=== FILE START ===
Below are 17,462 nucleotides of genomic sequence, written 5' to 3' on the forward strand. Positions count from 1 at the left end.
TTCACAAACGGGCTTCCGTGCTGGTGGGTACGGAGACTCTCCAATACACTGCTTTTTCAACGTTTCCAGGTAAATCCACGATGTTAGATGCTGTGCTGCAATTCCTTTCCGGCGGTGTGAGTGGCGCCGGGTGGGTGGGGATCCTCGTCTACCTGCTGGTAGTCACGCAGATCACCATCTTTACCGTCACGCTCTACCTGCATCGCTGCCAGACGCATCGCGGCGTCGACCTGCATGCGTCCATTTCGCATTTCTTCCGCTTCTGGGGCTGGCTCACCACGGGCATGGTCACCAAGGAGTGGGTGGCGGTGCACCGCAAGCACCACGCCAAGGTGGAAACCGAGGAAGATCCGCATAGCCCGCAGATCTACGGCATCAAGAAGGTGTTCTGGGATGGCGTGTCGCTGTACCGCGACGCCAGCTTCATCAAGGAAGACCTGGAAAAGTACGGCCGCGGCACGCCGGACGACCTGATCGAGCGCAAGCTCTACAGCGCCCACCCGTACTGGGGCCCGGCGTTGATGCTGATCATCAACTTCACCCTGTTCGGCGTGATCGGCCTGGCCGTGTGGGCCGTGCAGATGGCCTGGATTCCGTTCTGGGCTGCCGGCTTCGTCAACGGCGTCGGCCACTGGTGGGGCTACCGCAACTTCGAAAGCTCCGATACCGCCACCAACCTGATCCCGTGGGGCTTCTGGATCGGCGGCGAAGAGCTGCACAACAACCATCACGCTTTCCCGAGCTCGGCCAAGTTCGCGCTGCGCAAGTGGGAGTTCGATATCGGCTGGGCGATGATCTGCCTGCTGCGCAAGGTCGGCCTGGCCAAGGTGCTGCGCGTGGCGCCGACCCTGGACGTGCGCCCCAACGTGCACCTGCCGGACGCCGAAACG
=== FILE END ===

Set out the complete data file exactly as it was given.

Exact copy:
Below are 17,462 nucleotides of genomic sequence, written 5' to 3' on the forward strand. Positions count from 1 at the left end.
TTCACAAACGGGCTTCCGTGCTGGTGGGTACGGAGACTCTCCAATACACTGCTTTTTCAACGTTTCCAGGTAAATCCACGATGTTAGATGCTGTGCTGCAATTCCTTTCCGGCGGTGTGAGTGGCGCCGGGTGGGTGGGGATCCTCGTCTACCTGCTGGTAGTCACGCAGATCACCATCTTTACCGTCACGCTCTACCTGCATCGCTGCCAGACGCATCGCGGCGTCGACCTGCATGCGTCCATTTCGCATTTCTTCCGCTTCTGGGGCTGGCTCACCACGGGCATGGTCACCAAGGAGTGGGTGGCGGTGCACCGCAAGCACCACGCCAAGGTGGAAACCGAGGAAGATCCGCATAGCCCGCAGATCTACGGCATCAAGAAGGTGTTCTGGGATGGCGTGTCGCTGTACCGCGACGCCAGCTTCATCAAGGAAGACCTGGAAAAGTACGGCCGCGGCACGCCGGACGACCTGATCGAGCGCAAGCTCTACAGCGCCCACCCGTACTGGGGCCCGGCGTTGATGCTGATCATCAACTTCACCCTGTTCGGCGTGATCGGCCTGGCCGTGTGGGCCGTGCAGATGGCCTGGATTCCGTTCTGGGCTGCCGGCTTCGTCAACGGCGTCGGCCACTGGTGGGGCTACCGCAACTTCGAAAGCTCCGATACCGCCACCAACCTGATCCCGTGGGGCTTCTGGATCGGCGGCGAAGAGCTGCACAACAACCATCACGCTTTCCCGAGCTCGGCCAAGTTCGCGCTGCGCAAGTGGGAGTTCGATATCGGCTGGGCGATGATCTGCCTGCTGCGCAAGGTCGGCCTGGCCAAGGTGCTGCGCGTGGCGCCGACCCTGGACGTGCGCCCCAACGTGCACCTGCCGGACGCCGAAACG